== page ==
One such story was from the political associates of Bob Menzies in the mid 1960s who claimed they could never imagine anyone referring to their esteemed Prime Minister as "dad" …. It just wasn't a term utilised in the political millstream of Australian politics associated with Bob Menzies.
But as Andrew Hornery points out this has changed in recent times with the daughters of Tony Abbott front and centre as are the children and grandchild of Kevin Rudd. Their political value are worth votes and moreover their working hours likewise are engaged in the political frey.
The usual wisdom of political life, especially with the future ramifications of politician's children being in the limelight too much, is that family life is kept well away from the glitter of politics and allowed to go about their business as if nothing else was about.
Bob Menzies' son was interviewed on television some years ago, something that I watched with interest. He found himself distanced from the political realm that his dad's life was enmeshed and this created some relationship issues. That was three generations ago but in today's climate children are not seen as a hindrance, rather an asset.
Numerous articles have been written on the daughters of Tony Abbott after so many claims that Australian women would not vote for him, and likewise Kevin Rudd's children – an author, political office workers, grand child. It might at this time to note that the Governor General is often seen with her grand children. (www.news.com.au)
The business world too find this where the children of very successful business and corporate identities get caught up in their parent's limelight. Once again it is a case whereby this is appropriate but when business disappointment occurs, so too the children get tarred with the same brush.
Yes, go to Google and type in Pastor's Kids and up will come page after page after page of such discussions on Pastor's kids. My intention here is not to reiterate those innumerable sites which contain similar stories whereby the children are placed under microscopes for which they are neither equipped to handle nor understand any of it. (www.google.com.au)
One of our Press Service International New Zealand young writers wrote of this very issue recently. Mercy Cornish article was titled: "Growing up as a P.K." (au.christiantoday.com)
In this space I wish to highlight a couple of situations from my own experiences as a father whereby it can be shown that is not all bad. Certainly there is ample evidence that Pastor's Kids generally do well at life, have a wherewithal from their childhood experiences to deal with awkward and difficult situations.
We were in a slightly different situation as I served as the Australian cricket team chaplain, established the chaplaincy to professional sport in 1982, ran the respite facility in Moruya for AIS elite athletes and often on the news and in Christian media.
The eldest went to study Law at university moved from the south coast of NSW to UNE in Armidale well away from the knowledge of her father's calling only to have her residential college friends and university staff be alerted after an ABC television Compass program. This didn't do her any professional harm whatever.
When she and her husband relocated to a northern Sydney suburb the Minister called for a pastoral visit having heard she was a PK – it turned out both she and her husband are Pks..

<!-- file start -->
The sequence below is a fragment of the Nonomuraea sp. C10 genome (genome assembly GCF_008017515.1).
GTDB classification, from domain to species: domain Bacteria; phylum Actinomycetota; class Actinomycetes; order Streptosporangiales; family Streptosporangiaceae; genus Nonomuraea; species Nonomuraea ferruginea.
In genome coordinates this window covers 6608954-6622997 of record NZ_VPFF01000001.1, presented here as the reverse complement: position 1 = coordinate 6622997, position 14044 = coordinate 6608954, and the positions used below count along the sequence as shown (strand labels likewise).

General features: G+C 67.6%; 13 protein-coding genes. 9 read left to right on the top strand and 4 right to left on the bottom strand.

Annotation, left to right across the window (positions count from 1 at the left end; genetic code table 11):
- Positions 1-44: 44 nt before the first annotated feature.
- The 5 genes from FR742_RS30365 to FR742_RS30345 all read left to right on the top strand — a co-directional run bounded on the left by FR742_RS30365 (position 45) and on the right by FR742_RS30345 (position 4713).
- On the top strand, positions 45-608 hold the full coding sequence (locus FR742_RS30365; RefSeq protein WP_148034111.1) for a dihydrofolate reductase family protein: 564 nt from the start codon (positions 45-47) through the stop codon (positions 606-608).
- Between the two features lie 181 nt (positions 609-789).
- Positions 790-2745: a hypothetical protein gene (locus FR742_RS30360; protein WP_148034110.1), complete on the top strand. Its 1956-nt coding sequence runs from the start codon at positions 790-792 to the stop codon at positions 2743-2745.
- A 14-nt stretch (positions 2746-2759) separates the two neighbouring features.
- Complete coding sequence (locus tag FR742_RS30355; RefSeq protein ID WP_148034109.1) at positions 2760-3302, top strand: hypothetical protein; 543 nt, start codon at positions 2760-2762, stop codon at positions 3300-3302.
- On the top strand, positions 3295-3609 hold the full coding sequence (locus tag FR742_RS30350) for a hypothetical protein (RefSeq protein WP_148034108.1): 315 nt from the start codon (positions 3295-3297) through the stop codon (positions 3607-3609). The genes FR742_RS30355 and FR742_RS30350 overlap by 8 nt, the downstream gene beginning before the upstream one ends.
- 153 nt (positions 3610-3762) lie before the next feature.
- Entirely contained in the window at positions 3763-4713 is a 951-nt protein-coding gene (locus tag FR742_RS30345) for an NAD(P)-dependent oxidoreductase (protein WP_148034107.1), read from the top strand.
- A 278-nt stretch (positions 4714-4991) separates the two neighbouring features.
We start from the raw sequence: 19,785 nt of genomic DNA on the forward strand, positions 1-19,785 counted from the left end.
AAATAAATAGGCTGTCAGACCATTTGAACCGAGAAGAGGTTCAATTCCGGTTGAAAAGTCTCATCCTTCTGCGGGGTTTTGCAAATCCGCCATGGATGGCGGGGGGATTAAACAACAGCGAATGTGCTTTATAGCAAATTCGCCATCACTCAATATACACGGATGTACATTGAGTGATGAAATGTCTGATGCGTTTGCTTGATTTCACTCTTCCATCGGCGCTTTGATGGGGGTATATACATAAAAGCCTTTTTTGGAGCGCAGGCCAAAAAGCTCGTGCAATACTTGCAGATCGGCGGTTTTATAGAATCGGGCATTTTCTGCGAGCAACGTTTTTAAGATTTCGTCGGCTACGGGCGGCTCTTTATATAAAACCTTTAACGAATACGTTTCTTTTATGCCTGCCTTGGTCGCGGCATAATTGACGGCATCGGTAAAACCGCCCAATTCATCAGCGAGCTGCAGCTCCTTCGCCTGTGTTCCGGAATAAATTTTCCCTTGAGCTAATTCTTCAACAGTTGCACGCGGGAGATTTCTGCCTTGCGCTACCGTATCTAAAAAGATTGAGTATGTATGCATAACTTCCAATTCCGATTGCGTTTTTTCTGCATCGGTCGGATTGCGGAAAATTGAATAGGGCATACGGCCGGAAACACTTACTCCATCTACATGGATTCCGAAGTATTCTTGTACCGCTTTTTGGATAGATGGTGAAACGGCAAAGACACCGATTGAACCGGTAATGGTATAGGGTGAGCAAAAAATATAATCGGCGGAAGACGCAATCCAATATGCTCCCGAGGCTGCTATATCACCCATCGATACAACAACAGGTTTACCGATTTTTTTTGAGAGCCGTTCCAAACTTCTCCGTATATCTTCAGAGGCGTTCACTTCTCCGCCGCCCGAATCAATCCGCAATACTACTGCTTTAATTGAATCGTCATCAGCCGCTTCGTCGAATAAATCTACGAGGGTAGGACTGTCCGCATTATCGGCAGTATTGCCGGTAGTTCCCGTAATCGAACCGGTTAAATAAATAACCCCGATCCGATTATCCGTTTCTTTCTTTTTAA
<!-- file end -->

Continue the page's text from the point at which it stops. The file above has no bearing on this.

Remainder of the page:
Our second went to an ACT combined churches university college at ANU and it wasn't an issue whereas our third went to a highly acclaimed business college run by the Baptist Denomination and a Baptist youth college for country young people studying in Sydney and he found it rather amusing. He was nonetheless grateful that for his high school work-experience was at the AIS elite athlete office in Canberra and business college work-experience with Qantas Sports Groups.
He sought to live and work in Britain where his name wasn't associated with Christian ministry and did well, even a banking platinum award for sales and when he came home after seven years, it still required a phone call to get one's foot in the door and he's now a manager of a bank branch.
For the fourth it was totally different as she was following the third at the business college rather than her parent's name. Many siblings in every area of life have experienced this. Our fourth did accountancy and having graduated one week, started work the next, through a church contact: nothing to do with either her brother or parents.
But not every Pastor's Kid does well. Some years ago now, our eldest filled in an anonymous PK survey run by the Baptists. Some very high profile Baptist ministers have to their dismay and sadness found their children engaged in things that greatly disappointed them. Many came back to their roots later in life.
Is there a formulae to all this? But for the Grace of God go I! In our family it was Delma who glued the family together with the bonds that tie. I was often in my office to busy doing 'stuff' - stuff that ultimately didn't matter. Often I was away on mission or with the cricketers. Like many of the cricketers with families, I too would come home only to find myself surplus to the smooth running of the home.
Dr Mark Tronson is a Baptist minister (retired) who served as the Australian cricket team chaplain for 17 years (2000 ret) and established Life After Cricket in 2001. He was recognised by the Olympic Ministry Medal in 2009 presented by Carl Lewis Olympian of the Century. He has written 24 books, and enjoys writing. He is married to Delma, with four adult children and grand-children.
Mark Tronson's archive of articles can be viewed at www.pressserviceinternational.org/mark-tronson.html